Review: In the 18 months since his brilliant debut release for We Play House, Luv Jam has been steadily building his profile with a number of releases, and now he returns on Vibrations with his first full EP of material since that auspicious first record. The EP's first track is a typically lush foray into stripped back, slo-mo house, with opener Tough Future utilizing little more than a 303 bassline and 909 kick to slowly build up to its raindrop crescendo, and "Rubber Band" employing a number a dreamy synths atop its tense, gurgling bass. The pace picks up with "Last Floor Hotel (mega mix)" upping the tempo and going into full on acid mode, with its furious pace accented with frenetic cowbell hits and industrial textures. The EP closes with "Elastic Band" a deeper excursion into jacking house, characterized by its flurry of handclaps, weighed up by its rubbery bassline.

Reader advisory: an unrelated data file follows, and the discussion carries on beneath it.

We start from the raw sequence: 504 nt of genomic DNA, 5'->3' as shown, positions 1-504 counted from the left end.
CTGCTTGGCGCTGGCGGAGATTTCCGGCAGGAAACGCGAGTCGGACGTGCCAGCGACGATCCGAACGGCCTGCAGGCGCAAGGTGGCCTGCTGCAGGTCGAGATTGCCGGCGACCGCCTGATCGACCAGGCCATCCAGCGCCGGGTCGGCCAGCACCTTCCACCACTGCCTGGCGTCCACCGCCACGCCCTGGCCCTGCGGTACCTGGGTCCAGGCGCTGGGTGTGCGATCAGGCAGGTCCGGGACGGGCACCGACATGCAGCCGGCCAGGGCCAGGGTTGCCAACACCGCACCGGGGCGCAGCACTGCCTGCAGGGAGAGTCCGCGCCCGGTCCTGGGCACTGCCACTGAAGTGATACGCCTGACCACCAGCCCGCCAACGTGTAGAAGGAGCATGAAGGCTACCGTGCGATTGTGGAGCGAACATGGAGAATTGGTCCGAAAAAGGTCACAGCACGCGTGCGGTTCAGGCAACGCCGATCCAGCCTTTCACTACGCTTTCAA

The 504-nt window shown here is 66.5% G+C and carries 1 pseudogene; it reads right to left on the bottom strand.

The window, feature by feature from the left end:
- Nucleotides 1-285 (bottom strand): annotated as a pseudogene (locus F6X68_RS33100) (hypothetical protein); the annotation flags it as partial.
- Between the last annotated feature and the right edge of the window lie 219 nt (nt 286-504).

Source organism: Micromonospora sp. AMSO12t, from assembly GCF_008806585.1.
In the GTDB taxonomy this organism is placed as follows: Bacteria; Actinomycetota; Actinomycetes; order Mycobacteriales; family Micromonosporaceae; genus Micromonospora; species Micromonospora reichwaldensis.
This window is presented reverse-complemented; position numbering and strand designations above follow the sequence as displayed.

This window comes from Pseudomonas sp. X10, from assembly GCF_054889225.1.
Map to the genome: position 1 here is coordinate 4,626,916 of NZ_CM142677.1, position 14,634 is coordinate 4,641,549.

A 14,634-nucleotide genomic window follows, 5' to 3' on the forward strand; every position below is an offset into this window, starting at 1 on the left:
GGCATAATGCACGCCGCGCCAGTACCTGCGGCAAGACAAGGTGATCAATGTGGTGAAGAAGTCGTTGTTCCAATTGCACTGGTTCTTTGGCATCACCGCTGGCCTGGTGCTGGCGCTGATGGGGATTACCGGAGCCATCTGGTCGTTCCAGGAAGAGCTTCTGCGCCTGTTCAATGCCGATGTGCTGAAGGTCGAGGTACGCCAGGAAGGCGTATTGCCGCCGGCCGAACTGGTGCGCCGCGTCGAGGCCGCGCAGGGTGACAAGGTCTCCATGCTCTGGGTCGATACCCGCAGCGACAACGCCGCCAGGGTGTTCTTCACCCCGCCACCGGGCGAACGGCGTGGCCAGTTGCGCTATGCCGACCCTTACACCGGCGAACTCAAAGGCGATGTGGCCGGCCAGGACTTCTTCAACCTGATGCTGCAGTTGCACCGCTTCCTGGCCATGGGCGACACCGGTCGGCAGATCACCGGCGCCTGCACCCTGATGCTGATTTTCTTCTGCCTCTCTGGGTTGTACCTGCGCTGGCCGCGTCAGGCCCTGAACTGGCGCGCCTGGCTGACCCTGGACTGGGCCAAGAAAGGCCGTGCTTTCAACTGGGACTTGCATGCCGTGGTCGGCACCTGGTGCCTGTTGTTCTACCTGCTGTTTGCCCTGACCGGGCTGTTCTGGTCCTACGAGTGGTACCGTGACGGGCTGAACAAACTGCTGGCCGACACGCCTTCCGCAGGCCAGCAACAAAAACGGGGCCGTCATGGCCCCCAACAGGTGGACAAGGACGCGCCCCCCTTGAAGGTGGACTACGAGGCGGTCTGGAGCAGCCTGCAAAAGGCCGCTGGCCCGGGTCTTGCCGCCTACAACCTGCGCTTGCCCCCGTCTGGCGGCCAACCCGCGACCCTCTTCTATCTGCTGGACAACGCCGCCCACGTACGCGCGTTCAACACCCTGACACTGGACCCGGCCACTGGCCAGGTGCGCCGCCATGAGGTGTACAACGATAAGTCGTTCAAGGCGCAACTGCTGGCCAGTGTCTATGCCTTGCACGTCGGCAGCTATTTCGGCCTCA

Review: More crisp adventures into weird melodic deep house on Belgian imprint We Play House Recordings courtesy of Welsh producer Luv Jam. Known to familials as Andy Cole, Luv Jam is right at home on WPH with The Pitch Black EP. "Black Moon" rides a deep organ groove with synth lines intermittently soaring through the ether of a growling bassline barely touched by soft pads. WPH mainstay San Soda takes the track into deeper yet more danceable territory, sculpting a real hypnotic groove from the stems. Lush Detroit atmospherics abound on "Black Panther" where future abstract syncopation is complemented by Blade Runner-esque synth washes and flushed piano stabs. Four tracks of excellent future retro house that have already garnered support from the likes of Simbad and Jimpster.